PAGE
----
Schuttband = rubble band
Schuttfeld = scree
Schuttrinne = rubble chute
Seil = rope
Seilbahn = cable car
Turm = tower
Übergang = passage/junction/intersection
Überhang = overhang
Wand = wall
Wasserrinne = gully
Abstieg = descent
Gestein = rock (type)
Gipfelbuch = summit log
Höhenunterschied = difference in altitude
Kletterstrecke = climbing route
Parkplatz = parking
Qualität = quality
Schwierigkeit = difficulty
Seillängen = rope lengths
Stunden = hours
Zeit = time
Zustieg = approach
klettern = climb (v)
abseilen = rappel (v)
schwarz = black
weiß = white
graue = grey
braun = brown
gelb = yellow
rot = red
gut = good
fester = solid
brüchiger = brittle
lockere = loose
ausgesetzte = exposed
steil = precipitous
kleiner = small
große = large
kurzer = short
lang = long
angelehnter = detached
breites = wide
direkt = direct
Nord = north
Süd = south
West = west
Ost = east
Michael's Trip Report:
Michael has posted his version of our trip here. Check it out, it's a really fun read, contains some extra beta, and gives an insight of what my partners have to put up with when they climb with me....
More on my website
This trip report is copied from my website, which has several other climbing trip reports and photographs from the North Cascades and elsewhere: www.stephabegg.com.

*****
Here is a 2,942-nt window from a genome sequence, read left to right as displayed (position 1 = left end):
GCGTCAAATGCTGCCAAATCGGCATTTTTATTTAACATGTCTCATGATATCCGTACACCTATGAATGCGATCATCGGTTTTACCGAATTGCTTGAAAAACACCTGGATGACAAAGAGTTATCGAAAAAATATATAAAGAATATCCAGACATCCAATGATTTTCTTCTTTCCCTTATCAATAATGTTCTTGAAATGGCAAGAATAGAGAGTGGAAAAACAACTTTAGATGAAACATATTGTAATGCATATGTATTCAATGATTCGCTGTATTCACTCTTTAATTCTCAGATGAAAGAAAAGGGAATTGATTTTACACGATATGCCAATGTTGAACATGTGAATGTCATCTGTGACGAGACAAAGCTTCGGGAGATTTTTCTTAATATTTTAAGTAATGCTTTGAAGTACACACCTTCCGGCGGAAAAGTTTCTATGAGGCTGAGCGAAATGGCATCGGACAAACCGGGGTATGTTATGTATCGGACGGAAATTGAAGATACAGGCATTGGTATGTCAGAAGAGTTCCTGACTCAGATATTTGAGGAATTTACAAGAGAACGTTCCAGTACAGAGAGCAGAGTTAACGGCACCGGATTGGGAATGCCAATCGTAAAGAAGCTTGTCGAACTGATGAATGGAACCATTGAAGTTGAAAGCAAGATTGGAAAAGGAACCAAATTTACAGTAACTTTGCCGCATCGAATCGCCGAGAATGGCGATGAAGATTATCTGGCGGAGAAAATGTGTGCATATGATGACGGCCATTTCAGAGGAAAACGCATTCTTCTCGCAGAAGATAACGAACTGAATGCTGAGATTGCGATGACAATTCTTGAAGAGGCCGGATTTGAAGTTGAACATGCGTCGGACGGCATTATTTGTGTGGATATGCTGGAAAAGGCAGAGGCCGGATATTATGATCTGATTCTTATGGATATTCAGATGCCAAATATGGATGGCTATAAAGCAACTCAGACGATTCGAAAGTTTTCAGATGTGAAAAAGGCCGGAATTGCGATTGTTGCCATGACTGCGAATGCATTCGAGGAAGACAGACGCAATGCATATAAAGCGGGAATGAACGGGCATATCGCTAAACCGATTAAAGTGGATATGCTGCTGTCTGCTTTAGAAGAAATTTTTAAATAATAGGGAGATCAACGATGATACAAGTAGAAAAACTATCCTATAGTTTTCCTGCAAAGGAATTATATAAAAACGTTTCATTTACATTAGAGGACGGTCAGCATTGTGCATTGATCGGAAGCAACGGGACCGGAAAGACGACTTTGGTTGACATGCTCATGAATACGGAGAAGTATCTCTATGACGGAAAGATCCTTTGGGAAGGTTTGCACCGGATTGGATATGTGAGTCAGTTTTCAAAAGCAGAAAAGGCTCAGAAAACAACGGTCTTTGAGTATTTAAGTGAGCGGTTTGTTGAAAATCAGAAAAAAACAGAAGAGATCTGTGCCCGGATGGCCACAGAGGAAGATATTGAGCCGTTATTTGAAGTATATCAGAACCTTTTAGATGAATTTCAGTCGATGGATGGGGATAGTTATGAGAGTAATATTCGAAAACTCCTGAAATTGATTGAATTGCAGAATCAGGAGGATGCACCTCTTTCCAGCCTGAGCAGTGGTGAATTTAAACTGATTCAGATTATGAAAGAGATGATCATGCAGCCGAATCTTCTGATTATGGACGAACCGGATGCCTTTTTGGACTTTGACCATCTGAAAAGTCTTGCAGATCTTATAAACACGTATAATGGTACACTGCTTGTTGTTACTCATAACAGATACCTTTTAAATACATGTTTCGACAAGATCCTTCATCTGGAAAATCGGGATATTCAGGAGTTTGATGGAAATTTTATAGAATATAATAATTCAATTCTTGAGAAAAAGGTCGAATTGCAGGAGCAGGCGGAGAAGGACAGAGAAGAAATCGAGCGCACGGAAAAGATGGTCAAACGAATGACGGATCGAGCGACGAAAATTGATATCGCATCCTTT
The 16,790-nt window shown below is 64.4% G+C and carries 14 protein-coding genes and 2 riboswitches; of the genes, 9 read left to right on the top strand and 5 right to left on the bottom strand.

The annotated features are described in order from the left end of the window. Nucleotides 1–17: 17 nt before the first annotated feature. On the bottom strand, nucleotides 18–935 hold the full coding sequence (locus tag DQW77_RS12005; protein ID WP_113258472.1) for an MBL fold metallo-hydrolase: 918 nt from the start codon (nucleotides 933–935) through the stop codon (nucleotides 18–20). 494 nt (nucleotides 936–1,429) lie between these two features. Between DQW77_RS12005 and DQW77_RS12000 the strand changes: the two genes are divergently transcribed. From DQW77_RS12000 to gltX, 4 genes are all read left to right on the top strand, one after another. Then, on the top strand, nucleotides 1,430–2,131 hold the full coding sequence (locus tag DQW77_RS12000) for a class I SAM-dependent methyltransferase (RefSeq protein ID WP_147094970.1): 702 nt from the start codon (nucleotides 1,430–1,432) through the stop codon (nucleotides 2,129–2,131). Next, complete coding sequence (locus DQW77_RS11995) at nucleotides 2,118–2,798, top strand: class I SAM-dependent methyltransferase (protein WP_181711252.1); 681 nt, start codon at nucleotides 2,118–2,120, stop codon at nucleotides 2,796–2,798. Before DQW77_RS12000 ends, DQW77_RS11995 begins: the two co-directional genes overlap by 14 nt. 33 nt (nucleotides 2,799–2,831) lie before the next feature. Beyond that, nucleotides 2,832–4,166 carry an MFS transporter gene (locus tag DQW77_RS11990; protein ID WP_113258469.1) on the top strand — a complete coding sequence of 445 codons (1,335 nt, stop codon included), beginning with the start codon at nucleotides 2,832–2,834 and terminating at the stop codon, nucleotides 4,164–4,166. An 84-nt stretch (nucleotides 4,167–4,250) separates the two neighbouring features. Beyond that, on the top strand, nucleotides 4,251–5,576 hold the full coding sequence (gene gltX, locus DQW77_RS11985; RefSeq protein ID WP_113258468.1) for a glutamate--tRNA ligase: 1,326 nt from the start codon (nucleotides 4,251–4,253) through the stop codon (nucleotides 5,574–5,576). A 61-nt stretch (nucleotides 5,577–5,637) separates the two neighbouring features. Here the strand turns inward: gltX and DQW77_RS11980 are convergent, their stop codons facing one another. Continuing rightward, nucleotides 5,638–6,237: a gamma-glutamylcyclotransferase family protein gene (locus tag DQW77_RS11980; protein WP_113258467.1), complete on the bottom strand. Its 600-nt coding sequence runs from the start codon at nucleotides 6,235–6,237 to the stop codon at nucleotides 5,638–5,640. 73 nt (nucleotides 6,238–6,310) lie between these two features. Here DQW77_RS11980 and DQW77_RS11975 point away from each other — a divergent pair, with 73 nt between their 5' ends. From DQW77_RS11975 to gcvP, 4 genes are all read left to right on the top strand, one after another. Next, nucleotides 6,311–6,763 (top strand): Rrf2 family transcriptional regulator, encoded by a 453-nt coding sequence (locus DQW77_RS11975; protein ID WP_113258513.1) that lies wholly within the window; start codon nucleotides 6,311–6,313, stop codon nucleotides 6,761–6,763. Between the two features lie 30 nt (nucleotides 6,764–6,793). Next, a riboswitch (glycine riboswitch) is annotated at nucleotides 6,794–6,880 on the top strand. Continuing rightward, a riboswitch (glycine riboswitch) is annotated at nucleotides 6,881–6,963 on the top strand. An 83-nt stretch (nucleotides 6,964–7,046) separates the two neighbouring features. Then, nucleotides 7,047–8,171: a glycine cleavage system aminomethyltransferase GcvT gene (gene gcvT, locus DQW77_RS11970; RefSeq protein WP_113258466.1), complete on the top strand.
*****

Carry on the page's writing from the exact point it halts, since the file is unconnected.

So cool that you got to climb with Michael. I've been following him from summitpost's early days. That pitch 4 on Maria Kante got me going too, it was reassuring to hear that more experienced climbers than me have paused, searching for the hidden pitons on that pitch. Any chance I can integrate some of your photos into the Maria Kante page? You took some perfect photos for the route description.
Ok, I want to make sure, I can't just add them directly because they are linked from flickr, so I would have to copy them to my hard-drive and repost them, they would still have your watermark, but just double checking before proceeding.
"After the first glass, you see things as you wish they were. After the second, you see things as they are not. Finally, you see things as they really are, which is the most horrible thing in the world."
--Oscar Wilde on Absinthe